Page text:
Why do troubled families keep on having children?

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Many of the parents I support with advocacy have very large families.  As the children are taken one by one or sometimes all at once in to foster care or for adoption, it is difficult to understand why it is that families let further pregnancies happen over and over again.  I have worked with people who have had as many as ten children and have not been allowed to keep any of them.  The suffering and grief that families experience when their children are removed from them is very painful to witness, not just for the families, all of the people working around the family feel the upset and the loss.  Mums and dads usually understand how their decisions can impact on so many people, the ripples go on and on.

So why oh why do mums from troubled families keep on getting pregnant?

I was at a conference some years ago and spoke to a woman who like me, works with parents who have a learning disability.  She was at that time supporting a mother who was expecting her fourteenth child.  This tragic mum whose poor body must have been weary to say the least, told the worker that she would,  “just keep on having babies, until social services let me keep one.”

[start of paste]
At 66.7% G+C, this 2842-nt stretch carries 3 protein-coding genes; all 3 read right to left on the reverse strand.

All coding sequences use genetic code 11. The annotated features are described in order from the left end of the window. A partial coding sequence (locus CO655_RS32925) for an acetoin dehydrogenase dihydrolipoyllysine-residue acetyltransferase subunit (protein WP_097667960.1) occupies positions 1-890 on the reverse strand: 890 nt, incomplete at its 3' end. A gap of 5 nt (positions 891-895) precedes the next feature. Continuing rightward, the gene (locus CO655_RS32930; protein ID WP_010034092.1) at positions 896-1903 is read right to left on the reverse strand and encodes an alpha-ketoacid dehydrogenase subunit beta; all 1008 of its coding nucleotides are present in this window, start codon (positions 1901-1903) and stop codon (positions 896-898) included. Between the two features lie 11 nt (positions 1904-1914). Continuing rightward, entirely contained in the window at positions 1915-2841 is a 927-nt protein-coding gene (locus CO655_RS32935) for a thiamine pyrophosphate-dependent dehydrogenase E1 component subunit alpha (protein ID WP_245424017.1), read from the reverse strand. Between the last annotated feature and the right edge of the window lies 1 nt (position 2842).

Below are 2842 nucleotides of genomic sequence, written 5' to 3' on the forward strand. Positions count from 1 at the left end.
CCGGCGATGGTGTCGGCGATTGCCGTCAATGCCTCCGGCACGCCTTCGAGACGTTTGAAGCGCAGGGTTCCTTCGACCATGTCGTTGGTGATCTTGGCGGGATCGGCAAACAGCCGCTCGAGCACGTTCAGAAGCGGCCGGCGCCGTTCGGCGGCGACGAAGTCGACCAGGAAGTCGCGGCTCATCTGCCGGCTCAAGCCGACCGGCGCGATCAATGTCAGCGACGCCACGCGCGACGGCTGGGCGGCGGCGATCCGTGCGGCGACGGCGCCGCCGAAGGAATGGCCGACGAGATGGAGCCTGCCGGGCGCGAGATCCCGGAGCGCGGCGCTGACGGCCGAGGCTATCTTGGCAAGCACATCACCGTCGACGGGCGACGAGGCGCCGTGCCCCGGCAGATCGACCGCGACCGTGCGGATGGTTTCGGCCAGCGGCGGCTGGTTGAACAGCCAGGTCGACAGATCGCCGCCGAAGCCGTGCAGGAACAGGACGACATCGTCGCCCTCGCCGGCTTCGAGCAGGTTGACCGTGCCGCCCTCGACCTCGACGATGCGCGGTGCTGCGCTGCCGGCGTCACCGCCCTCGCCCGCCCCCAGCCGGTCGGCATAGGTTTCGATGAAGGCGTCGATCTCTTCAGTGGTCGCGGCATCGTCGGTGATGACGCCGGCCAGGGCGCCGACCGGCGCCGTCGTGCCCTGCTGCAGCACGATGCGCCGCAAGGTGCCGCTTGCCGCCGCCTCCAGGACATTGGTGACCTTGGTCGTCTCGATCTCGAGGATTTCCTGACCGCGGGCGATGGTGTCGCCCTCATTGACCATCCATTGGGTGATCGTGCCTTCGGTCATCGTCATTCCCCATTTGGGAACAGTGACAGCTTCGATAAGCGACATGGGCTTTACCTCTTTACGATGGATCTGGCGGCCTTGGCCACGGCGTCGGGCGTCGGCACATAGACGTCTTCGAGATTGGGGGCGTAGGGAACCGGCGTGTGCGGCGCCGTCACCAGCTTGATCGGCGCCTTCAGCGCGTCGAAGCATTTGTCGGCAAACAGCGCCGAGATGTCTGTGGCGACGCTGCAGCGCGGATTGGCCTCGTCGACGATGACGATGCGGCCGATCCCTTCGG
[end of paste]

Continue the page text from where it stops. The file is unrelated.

One of the mothers I used to work with, moved away from Solihull to live in another area.  She`d had six children removed into foster care when I last saw her in 2010.  She`d delivered a seventh baby that year which she had been allowed to keep and when I bumped into her in 2012, she`d had another two.  Miraculously they were all three still living with her but it was hard for me to understand her reasons for having so many more children so quickly and increasing the risk that they too, would go into foster care.

My brother Al` was a team manager in children`s services in Birmingham for around twenty years until his retirement.  I was talking to him recently about this subject and he said that he thought women got pregnant so many times because often it was the only thing they could do that they were good at, especially women who have a learning disability.  For a whole nine months while they are pregnant no-one can touch them.  The baby is safely inside them, warm and nurtured and they are able to relax in the knowledge that until the child is born, no-one can do anything about it.  The mum feels in a sense that she is in control, sometimes for the first time in her life.  I don`t know if my brother is right but if he is, it must be a pretty powerful feeling for those mums who mostly feel invisible, marginalised, put down and disrespected.

Parents often say to me,  “we just want a chance to show that we can do it and be good parents, just one chance.”

I wish that there was more support in place for families who need that help.  I wish that judges would be more compassionate in their summing up in court and offer more parents that one chance.  I wish I had a shed load of money and could open up a home where entire families could come and live with the support already in place – now wouldn`t that be wonderful!

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